Designing Gardens For All Seasons

Designing Gardens For All Seasons
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Whenever I’m designing a garden, I think about the garden layout or style as though it was a black and white photograph – will the space have enough areas of light and shade? Is there enough contrast? Is there form and structure to the beds? Is there a framework for the garden that will allow the plants to be the feature? Is it three dimensional – meaning, does it have a backdrop, a foreground and a middle area?

This will really show you if your garden relys on flowers for its interest or if it has good bones that will hold up in every season. The flowers are then just the decorations or the icing on the cake when they are in season. The structure of the garden might be formed by rows of the one plant or a line of trees or shrubs or it might be a deciduous feature tree or repeat plantings of the one species scattered throughout the bed or planted out on mass.

The structure doesn’t have to be formed just by a formal looking square cut hedge of one species or layered hedges of a few species at different heights. Even the most cottage style mixed planting garden can have some structure or framework visible in the middle of winter.

When designing your layout for a garden bed, this structure can be formed by layering of planting at different heights. This does not need to be with just one or two plant species, you can do layering with a variety of plant species, all with different forms.

If you tend to use only one or two species within a bed, you will most likely end up with a more formal garden, whilst having some diversity of species will possibly allow you to have a more informal style of garden.

When designing a cottage style garden, I always introduce some evergreen shrubs that can be loosely pruned to a mound like form or a hard prune to a definite ball form. For example, using groups of pruned Buxus in between the cottage style perennials works well to give the garden some more contrasting shapes and leaf forms. Also, using some plants that will have form and flowers through winter is helpful to give the garden interest through the cooler months when the majority of plants are dying back or have been cut back. This can be achieved by planting evergreen flowering shrubs such as Daphne or Camellias.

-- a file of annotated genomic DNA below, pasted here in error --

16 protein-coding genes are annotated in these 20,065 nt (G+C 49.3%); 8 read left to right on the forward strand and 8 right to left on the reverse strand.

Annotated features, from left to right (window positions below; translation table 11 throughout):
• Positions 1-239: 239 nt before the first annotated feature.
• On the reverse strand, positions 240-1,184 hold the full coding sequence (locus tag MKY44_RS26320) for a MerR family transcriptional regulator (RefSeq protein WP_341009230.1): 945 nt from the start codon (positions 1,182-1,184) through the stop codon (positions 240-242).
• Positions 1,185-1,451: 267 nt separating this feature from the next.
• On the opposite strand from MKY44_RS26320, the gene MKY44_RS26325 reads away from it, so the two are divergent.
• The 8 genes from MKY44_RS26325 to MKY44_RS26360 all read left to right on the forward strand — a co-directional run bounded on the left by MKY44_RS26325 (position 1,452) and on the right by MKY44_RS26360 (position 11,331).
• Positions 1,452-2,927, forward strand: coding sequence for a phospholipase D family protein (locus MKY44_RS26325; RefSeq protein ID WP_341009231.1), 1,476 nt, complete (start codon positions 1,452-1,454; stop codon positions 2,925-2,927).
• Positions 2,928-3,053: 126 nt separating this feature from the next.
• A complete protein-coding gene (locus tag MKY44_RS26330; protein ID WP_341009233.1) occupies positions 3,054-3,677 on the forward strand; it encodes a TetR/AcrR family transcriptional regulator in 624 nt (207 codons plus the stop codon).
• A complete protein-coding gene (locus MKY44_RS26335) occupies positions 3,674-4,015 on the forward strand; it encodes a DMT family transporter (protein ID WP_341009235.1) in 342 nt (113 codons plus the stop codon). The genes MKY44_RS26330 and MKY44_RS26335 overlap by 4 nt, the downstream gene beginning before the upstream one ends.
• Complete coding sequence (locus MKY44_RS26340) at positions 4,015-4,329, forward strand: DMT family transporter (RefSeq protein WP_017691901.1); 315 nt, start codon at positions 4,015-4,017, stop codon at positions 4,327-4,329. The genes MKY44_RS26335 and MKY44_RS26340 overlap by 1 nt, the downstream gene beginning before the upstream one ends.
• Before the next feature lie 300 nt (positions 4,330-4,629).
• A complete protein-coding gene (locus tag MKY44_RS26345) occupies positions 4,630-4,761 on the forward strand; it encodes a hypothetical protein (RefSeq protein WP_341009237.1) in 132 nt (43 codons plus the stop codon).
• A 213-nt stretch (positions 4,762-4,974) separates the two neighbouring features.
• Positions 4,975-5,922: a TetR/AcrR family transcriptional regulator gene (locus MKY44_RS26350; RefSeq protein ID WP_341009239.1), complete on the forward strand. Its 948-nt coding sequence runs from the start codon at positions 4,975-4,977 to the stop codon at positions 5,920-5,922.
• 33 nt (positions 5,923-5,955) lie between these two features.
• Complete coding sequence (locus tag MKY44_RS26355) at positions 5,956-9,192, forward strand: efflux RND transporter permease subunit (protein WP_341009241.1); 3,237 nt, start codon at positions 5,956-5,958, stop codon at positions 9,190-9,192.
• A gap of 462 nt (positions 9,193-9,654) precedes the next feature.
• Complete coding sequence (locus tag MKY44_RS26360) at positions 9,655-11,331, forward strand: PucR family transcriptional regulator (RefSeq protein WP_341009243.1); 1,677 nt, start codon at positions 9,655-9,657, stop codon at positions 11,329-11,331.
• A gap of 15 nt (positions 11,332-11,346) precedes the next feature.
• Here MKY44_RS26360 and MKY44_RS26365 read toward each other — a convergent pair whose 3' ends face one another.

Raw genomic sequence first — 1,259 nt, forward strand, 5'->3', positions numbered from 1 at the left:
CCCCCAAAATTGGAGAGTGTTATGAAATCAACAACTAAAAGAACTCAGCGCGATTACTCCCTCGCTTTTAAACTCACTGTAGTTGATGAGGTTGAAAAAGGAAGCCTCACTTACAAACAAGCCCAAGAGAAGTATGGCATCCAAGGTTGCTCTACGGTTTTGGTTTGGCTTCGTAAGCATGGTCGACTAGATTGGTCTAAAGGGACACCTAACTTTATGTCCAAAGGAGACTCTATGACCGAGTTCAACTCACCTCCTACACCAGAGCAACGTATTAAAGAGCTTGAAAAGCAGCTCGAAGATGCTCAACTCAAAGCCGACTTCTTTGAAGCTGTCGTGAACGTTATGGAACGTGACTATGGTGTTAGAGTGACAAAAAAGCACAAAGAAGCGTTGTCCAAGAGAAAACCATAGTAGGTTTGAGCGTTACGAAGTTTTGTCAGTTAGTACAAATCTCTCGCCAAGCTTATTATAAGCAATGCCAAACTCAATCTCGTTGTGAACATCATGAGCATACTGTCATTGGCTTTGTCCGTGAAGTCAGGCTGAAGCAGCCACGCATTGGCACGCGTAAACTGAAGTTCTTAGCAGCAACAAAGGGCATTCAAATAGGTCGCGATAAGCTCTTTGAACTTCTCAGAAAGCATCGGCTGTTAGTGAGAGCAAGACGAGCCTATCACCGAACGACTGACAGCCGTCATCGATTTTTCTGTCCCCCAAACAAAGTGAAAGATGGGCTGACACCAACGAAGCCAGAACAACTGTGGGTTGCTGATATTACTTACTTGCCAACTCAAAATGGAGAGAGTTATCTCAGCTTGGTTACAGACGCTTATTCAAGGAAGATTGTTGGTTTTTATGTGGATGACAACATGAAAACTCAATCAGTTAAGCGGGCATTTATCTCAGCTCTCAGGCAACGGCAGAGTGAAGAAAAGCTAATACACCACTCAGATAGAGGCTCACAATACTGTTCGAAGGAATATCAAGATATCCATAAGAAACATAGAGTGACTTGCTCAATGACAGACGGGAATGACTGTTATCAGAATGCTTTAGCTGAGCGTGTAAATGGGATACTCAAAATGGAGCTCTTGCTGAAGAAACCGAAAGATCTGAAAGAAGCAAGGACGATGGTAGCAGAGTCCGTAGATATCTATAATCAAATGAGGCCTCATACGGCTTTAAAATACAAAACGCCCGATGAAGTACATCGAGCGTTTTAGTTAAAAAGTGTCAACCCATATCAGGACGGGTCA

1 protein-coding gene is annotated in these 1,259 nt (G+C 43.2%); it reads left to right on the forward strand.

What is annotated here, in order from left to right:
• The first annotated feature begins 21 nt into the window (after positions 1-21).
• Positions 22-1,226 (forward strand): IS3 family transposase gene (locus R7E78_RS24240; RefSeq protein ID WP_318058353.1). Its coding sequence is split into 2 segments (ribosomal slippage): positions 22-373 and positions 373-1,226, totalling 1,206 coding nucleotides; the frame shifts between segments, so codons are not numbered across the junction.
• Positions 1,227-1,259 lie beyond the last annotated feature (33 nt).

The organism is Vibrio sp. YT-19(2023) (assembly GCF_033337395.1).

Using deciduous trees is another interesting way of adding seasonality to the garden and their bare limbs through winter can be used as a feature on their own. Thinking about seasonal planting is a good way to have a blend of plants that will have flowering at different times of year. At this time of year, winter, there are many winter flowering plants that will give you colour and interest. It may not just be flowers, it could be foliage or fruit as well.

Winter flowering plants can be planted in a variety of locations. They might be under deciduous trees where they will enjoy the winter sun once the trees have dropped their leaves or they may be located behind a deciduous shrub or tree as you will be able to see them once the deciduous plants drop their foliage. There are also many winter flowering plants that are fragrant.

PLANTING PALETTE FOR WINTER COLOUR

Deciduous trees and shrubs
Magnolia
Prunus
Viburnum
Cornus
Forsythia
Japanese Flowering Quince
Evergreen trees and shrubs
Camellia
Rhododendron Pieris
Kniphofias
Paper Daisy
Hellebores
Iris
Grevillea
Leptospermum
Banksia
Callistemon
Kangaroo Paws
Native Hibiscus
Statice
Salvia Nemorosa
Teucrium Fruiticans
Ceanothus
Rosemary
Viburnum Odoratissimum
Winter Fragrance
Osmanthus
Luculia
Lavender
Daphne
Bulbs
Nerine
Cyclamens
Snow Drops
Snowflakes
Daffodils
Climbers
Pyrostegia
Hardenbergia
Clematis
Carolina Jasmine
Annuals
Pansy
Primulas
Cineraria
Polyanthus
Lobelia

Garden Lighting

I always think about the use of garden lighting within a garden. During the winter months, you may not be actually out in the garden as much for entertaining, especially less likely at night, however think about what plants you see from inside the house – where the windows look out to from your main living area or kitchen or which plants do you pass by regularly. For example, the ones that are close to the front door when you arrive home.

These are the plants you should consider up lighting. The location of up lights may also be determined by the type of plants, for example, you don’t want to up light plants that don’t look good throughout the entire year. Having some flexibility in the lighting can also be good so that you can move the fittings around to shine on certain plants at different times of year. This is not always possible, so try to use the lighting on plants or trees that are what I call the “backbone” of the garden. They are the plants that give form and structure to the space, have seasonal interest and just look good always.

If you have any areas of gardening you would like me to focus on in upcoming articles, please let me know. If you would like to receive my free Garden Greeting newsletter, you can subscribe here - www.tinyletter.com/glenicebuckdesigns or email glenice@glenicebuckdesigns.com.au or phone or text me on 0417 077 386.

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